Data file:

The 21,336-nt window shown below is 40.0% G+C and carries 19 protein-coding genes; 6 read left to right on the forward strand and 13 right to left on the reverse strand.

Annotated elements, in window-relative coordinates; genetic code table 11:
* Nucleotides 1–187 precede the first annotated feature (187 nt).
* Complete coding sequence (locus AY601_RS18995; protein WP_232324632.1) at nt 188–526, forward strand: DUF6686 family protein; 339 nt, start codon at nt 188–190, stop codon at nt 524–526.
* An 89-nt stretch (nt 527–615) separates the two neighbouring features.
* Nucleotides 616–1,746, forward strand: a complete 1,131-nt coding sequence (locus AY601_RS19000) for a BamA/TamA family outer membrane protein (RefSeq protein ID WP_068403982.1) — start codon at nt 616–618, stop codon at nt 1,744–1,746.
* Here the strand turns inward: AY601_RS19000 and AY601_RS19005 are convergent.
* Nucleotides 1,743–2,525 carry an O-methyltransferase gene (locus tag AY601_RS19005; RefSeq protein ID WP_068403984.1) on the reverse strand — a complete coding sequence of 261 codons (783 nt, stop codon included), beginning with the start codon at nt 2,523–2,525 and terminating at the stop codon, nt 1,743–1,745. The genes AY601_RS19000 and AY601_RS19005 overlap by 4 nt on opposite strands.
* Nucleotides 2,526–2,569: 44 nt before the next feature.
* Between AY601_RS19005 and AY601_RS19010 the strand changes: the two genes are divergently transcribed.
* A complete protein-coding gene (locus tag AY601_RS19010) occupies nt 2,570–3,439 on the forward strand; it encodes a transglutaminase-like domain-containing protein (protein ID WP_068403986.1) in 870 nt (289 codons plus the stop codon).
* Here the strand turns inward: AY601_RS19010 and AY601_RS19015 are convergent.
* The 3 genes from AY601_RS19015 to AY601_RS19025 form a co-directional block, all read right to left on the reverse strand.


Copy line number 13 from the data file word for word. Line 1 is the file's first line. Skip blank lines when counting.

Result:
* The 3 genes from AY601_RS19015 to AY601_RS19025 form a co-directional block, all read right to left on the reverse strand.